Joshua Baer, CEO of Austin's biggest incubators, explained that this gap is rapidly closing for one important reason: workers enjoy life more in Austin. As he explained, workers living in the city can still do "big things" professionally, but they can evade getting sucked into the "work to live" mindset that plagues the Bay Area.
And while Austin's housing market has boomed in recent years (while the pandemic has hit the overstretched San Francisco property market extremely hard), it's still much more affordable than the Bay Area.
But according to Joshua Baer, CEO of one of Austin’s biggest incubators, Capital Factory, that gap is getting smaller.
"The type of people that we’re attracting, certainly from my own personal experience and somewhat logically, are educated entrepreneurial people who can live anywhere and they're choosing to come here and that's a good thing. That's going to fuel our talent. It's bringing in people who have Silicon Valley ethos, you know, who think big and want to go do big things," says Baer.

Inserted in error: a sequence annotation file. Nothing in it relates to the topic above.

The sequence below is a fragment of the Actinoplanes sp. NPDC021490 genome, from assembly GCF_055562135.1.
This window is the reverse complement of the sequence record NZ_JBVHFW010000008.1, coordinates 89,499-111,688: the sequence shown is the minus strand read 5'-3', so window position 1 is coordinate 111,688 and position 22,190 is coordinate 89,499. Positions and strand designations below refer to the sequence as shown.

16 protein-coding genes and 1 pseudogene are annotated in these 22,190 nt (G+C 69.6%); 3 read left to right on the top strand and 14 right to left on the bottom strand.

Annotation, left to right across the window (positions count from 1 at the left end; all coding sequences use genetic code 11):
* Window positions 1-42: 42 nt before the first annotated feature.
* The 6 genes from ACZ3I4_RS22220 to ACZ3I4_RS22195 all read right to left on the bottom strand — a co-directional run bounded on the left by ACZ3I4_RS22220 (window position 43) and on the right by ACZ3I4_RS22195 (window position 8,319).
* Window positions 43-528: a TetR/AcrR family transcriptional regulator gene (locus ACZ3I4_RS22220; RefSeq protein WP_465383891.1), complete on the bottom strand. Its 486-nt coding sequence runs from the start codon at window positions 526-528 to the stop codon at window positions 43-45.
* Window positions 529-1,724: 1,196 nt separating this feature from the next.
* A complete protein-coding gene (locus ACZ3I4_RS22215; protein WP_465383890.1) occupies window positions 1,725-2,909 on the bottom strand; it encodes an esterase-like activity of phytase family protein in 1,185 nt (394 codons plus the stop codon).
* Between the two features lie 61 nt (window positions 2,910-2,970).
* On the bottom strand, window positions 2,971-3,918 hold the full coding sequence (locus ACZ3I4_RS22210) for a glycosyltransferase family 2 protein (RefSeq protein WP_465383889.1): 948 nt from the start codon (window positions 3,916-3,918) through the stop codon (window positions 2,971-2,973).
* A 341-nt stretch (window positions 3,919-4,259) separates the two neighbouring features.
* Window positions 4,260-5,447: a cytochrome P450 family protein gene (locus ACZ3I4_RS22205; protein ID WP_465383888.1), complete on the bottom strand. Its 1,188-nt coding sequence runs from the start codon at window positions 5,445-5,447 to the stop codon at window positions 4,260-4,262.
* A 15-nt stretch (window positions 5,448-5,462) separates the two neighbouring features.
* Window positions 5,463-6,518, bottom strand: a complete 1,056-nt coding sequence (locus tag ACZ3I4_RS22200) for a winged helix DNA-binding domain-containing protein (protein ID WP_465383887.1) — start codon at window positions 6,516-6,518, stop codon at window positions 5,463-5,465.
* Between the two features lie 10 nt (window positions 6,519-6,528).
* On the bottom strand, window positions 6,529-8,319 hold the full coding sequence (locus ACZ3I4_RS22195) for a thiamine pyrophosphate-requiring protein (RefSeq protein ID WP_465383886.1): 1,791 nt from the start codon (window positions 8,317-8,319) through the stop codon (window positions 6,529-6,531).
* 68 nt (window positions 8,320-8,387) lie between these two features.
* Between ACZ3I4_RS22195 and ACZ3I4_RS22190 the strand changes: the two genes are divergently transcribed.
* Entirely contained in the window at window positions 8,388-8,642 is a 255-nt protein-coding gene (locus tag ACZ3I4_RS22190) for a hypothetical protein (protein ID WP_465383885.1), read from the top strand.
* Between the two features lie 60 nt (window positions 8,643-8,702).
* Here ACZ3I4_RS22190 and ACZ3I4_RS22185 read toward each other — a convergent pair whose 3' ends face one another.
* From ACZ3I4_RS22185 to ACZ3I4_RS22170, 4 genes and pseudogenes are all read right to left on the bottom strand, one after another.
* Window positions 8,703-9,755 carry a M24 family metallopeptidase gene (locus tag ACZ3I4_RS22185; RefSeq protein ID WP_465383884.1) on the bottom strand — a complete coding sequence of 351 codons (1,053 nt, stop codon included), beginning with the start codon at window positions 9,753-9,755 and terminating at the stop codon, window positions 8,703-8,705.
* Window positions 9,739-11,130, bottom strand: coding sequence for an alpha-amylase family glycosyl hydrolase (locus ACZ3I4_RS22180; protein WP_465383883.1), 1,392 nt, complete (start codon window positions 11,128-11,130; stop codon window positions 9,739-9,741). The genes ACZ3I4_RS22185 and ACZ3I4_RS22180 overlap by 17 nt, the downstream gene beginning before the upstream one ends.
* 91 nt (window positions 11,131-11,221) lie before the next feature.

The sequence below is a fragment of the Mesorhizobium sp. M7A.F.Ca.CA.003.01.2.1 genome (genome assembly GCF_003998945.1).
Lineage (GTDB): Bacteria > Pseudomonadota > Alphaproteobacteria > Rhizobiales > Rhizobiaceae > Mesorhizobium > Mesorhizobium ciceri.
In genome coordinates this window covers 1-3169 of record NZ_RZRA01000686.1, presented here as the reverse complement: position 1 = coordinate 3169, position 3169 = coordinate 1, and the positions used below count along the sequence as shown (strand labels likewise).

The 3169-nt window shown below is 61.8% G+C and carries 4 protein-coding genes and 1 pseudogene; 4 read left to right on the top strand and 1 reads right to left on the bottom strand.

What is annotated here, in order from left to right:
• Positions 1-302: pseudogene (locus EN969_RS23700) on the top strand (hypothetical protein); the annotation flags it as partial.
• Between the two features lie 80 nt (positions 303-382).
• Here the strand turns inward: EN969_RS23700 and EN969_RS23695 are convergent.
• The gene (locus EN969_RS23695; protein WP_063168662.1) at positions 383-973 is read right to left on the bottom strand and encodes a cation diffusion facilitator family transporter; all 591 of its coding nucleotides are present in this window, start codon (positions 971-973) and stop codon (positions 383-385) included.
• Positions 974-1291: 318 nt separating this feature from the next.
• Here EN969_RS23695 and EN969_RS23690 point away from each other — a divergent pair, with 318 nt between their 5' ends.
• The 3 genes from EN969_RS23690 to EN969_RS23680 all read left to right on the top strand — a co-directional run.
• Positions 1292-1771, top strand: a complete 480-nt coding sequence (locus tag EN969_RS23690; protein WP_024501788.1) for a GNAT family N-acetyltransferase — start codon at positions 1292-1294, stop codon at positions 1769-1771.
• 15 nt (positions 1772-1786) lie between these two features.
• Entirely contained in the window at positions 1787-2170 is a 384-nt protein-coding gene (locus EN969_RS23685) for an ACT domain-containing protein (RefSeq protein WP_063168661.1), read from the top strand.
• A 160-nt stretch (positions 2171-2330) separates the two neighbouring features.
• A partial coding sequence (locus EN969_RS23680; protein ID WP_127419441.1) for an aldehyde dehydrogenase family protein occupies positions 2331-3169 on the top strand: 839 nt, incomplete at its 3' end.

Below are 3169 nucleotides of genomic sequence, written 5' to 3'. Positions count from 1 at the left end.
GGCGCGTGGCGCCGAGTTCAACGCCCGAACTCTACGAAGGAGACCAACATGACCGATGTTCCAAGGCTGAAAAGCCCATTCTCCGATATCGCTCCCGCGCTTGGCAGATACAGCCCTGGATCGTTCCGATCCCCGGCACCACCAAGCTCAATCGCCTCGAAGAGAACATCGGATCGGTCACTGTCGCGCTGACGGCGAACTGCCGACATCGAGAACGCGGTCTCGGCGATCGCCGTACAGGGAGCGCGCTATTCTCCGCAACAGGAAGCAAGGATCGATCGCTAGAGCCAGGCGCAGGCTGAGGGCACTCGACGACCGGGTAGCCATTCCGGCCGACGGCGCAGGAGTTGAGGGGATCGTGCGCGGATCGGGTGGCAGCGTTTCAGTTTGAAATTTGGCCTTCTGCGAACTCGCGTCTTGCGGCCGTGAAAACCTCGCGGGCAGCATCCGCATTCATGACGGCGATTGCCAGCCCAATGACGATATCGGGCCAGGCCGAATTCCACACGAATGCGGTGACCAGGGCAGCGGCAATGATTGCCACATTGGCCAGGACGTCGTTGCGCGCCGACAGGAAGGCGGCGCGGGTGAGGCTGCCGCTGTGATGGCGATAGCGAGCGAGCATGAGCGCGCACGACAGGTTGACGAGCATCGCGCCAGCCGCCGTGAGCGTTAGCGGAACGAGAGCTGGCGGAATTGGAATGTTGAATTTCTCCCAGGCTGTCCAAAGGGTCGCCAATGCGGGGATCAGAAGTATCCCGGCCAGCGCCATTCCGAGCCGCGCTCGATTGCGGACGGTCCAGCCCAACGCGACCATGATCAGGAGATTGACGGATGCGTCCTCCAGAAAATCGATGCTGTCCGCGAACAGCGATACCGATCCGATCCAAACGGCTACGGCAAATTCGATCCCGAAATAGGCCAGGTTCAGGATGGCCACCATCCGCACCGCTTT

What makes Austin so appealing to many tech workers is that although you’ll still be able to do big things professionally, there’s opportunity for a richer personal life. To state the obvious, home ownership is much more achievable for transplants, however that's caused a ripple effect that's made it harder for many Austinites to own real estate (the average home price rose 10.1% in the past year to $433,493). It has also amplified long-running issues of racial diversity.
Instead of feeling like they are "property of their job", Austinites can enjoy "a closer relationship with the city," Baer added.
The rising cost of living in Austin is worthy of a story of its own, but the difference in culture between Austin and San Francisco is broader than just affordability. According to Spearman, much of it simply comes down to mindset, describing Austin as a “work to live” city, compared to the nonstop pace of San Francisco’s “live to work” culture.